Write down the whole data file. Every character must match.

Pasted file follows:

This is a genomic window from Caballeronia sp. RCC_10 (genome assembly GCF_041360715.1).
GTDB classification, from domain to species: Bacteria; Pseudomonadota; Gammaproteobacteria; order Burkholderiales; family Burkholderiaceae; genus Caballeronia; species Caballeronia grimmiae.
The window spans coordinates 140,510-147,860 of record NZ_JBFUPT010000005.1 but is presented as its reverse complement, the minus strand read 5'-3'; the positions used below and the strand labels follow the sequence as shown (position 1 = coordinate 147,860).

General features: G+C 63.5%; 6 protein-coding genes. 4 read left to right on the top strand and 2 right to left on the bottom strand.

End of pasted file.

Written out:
This is a genomic window from Caballeronia sp. RCC_10 (genome assembly GCF_041360715.1).
GTDB classification, from domain to species: Bacteria; Pseudomonadota; Gammaproteobacteria; order Burkholderiales; family Burkholderiaceae; genus Caballeronia; species Caballeronia grimmiae.
The window spans coordinates 140,510-147,860 of record NZ_JBFUPT010000005.1 but is presented as its reverse complement, the minus strand read 5'-3'; the positions used below and the strand labels follow the sequence as shown (position 1 = coordinate 147,860).

General features: G+C 63.5%; 6 protein-coding genes. 4 read left to right on the top strand and 2 right to left on the bottom strand.